The environment, though a cross cutting, will remain distinct and adequately harmonized with other sectors and priorities like agriculture, infrastructure and energy. Climate related risks will increasingly be mainstreamed into development and adaptation actions that will be carried out in priority regions and sectors to meet the need of especially vulnerable rural populations in Africa, according to NEPAD.
The rural populations of Africa are heavily dependent on natural resources for livelihoods with the ecosystem providing food, medicine, energy and construction materials, thus the need to better coordinate project activities geared at guaranteeing food security.
“Food security for Africa is not only derived from agriculture but also from natural resources and the ecosystems,” Fotabong points out. The platform is in response to a strong imperative to adopt a multi-sectoral approach to programme designing and implementation and strengthen the necessary synergies and improve coordination at various levels.
To achieve this, a country-driven and regionally-integrated Initiative that will provide the tools for action and platform for partnerships that will deliver results has become imperative.Coordinated by NEPAD, the initiative will be fully aligned with and be an integral part of the CAADP framework, as well as cultivating the necessary multi-sectoral engagements, including the environment, natural resources and climate change policies and programmes.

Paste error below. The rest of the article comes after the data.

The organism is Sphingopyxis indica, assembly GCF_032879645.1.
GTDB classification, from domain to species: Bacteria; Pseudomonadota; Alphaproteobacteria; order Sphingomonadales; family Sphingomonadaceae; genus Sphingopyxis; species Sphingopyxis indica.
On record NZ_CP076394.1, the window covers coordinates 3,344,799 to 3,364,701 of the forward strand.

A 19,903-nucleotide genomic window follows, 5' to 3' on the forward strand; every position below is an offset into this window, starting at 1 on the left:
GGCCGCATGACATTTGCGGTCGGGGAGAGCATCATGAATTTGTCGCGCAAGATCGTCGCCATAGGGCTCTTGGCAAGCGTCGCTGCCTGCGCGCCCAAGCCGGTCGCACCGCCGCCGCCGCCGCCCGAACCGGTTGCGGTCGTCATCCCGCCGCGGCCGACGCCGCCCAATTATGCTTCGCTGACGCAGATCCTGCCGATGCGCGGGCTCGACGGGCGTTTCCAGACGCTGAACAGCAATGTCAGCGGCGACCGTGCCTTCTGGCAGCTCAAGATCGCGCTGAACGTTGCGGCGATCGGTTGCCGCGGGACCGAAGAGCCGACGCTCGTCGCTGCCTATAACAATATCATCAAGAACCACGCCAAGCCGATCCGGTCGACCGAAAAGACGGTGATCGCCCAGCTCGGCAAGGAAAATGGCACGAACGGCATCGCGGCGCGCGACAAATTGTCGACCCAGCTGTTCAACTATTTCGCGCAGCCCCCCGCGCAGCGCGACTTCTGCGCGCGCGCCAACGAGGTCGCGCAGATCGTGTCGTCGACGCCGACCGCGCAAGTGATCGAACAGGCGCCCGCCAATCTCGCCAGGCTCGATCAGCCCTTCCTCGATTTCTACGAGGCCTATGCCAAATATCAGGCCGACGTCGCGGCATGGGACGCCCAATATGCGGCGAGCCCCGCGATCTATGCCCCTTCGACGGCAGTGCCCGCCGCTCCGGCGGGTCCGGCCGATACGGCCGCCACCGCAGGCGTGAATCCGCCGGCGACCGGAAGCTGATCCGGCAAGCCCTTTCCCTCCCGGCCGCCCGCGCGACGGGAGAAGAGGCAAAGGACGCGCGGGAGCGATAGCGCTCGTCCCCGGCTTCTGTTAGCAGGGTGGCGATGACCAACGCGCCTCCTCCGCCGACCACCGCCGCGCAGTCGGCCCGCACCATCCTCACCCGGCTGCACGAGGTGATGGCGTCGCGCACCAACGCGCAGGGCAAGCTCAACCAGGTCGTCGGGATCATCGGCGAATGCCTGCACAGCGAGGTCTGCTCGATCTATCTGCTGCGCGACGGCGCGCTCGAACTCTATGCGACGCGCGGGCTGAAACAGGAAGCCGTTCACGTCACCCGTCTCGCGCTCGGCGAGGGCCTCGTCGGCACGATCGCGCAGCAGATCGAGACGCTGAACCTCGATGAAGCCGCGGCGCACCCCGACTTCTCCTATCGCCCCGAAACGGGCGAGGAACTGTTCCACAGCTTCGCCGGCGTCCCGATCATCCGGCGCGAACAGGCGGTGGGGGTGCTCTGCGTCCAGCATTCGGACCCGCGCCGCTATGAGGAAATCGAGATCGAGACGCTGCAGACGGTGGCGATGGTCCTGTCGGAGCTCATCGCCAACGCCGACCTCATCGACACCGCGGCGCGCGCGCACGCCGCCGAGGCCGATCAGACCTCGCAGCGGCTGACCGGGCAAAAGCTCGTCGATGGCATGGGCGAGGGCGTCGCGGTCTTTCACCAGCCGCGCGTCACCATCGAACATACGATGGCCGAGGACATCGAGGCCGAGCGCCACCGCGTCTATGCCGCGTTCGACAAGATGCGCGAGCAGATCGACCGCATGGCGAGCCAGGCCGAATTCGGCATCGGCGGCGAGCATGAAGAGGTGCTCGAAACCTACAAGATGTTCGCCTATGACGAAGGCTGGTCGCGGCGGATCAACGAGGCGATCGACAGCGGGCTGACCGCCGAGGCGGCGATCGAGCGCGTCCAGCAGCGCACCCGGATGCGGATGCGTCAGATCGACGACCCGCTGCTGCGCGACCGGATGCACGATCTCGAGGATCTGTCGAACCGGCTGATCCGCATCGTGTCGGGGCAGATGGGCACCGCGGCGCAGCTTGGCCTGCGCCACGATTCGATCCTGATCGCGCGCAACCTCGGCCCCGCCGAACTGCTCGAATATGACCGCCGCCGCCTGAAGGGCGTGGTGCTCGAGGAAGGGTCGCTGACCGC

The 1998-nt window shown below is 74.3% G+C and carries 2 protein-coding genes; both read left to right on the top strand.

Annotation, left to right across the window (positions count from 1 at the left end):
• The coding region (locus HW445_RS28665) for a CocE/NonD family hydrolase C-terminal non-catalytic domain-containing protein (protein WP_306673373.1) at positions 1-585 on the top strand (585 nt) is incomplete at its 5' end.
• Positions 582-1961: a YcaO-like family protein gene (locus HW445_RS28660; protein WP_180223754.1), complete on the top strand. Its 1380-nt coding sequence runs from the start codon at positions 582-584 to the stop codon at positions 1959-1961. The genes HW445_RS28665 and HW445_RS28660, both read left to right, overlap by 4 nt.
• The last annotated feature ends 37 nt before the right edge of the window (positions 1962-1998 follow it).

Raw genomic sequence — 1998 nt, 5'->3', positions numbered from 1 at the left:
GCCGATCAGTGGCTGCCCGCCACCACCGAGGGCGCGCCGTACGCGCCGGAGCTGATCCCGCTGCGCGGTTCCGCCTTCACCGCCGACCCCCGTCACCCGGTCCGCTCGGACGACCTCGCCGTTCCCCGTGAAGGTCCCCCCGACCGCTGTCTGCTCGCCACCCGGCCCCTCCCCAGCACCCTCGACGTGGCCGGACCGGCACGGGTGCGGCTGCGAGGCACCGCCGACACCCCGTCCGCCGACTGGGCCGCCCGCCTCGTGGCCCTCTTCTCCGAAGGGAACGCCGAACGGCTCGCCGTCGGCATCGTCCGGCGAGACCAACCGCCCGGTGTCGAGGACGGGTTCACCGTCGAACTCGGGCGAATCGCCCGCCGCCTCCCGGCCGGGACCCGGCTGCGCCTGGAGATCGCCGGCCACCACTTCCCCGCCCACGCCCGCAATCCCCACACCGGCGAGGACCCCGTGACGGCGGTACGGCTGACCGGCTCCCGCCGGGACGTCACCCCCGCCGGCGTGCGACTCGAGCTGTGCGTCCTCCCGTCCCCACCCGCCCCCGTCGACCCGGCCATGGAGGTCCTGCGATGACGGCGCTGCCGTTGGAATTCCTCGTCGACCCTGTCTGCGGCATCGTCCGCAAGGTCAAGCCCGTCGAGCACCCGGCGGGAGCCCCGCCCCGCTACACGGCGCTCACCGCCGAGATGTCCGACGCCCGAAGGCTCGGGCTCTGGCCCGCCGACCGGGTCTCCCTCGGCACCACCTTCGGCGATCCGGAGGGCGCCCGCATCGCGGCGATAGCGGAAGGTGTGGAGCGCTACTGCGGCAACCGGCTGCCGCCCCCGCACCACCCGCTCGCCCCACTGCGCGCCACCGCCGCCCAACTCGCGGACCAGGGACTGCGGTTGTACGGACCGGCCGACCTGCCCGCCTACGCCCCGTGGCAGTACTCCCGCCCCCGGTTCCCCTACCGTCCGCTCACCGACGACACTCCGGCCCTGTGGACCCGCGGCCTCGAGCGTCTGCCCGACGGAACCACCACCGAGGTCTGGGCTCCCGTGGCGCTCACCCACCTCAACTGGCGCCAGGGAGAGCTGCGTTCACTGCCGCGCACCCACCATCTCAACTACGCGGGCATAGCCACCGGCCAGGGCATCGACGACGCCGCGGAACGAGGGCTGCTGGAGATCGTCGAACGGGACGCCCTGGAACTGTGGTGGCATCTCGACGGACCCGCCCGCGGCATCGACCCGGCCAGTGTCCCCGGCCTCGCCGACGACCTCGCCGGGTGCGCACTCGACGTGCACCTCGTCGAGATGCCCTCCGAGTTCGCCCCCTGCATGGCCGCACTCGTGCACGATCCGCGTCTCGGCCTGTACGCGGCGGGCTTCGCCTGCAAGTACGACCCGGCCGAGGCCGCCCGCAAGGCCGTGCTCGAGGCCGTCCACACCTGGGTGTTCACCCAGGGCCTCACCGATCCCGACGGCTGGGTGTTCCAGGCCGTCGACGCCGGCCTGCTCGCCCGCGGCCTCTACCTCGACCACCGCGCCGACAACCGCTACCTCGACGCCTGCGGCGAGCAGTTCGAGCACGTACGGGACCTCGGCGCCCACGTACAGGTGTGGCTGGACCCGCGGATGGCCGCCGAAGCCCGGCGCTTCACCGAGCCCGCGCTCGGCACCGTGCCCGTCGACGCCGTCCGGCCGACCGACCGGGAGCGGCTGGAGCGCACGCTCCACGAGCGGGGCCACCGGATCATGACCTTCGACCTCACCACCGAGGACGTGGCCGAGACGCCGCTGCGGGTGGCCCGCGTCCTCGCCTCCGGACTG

“To support countries, a virtual and physical African Alliance was established where knowledge is exchanged to identify best practice and partnerships across stakeholder groups are catalysed,” she said.Accordingly, the platform will also foster a coherent African development Agenda as well as sustaining the collective power and urge for action. It will also facilitate assessment of individual (country, region, sector, etc.) performance against continental and even global benchmarks. Fotabong says they hope to get many development partners align in support of the new programme that will also serve as a collaborative platform to identify innovative sources of financing.
“We are also looking forward to the alignment of development partners to support these programmes” Building partnerships is a critical success factor for the sustenance of the platform given the multiplicity of actors and its ability to deliver on the mandate assigned to it by AMCEN. The platform will therefore create an avenue for constructive dialogue, especially as Africa could benefit from the experience of countries across the world that have achieved considerable environmental sustainability.
Speaking on behalf of the Deputy President of Kenya, Mr William Ruto, the platform was officially opened by H.E Mr Keriako Tobiko, Cabinet Secretary of Environment of the Republic of Kenya. Mr Tobiko said that the Africa Environmental Partnership Platform presents Africa with an opportunity to put issues of the environment at the core of policy discourse through a multi-stakeholder engagement.
“I urge the NEPAD Agency as the technical body of the African Union and convenors of the Platform to ensure that the platform does not only become a once-a-year affair. It should be the go-to vehicle for assessing and tracking the progress of environmental sustainability on the continent,” Mr Tobiko said.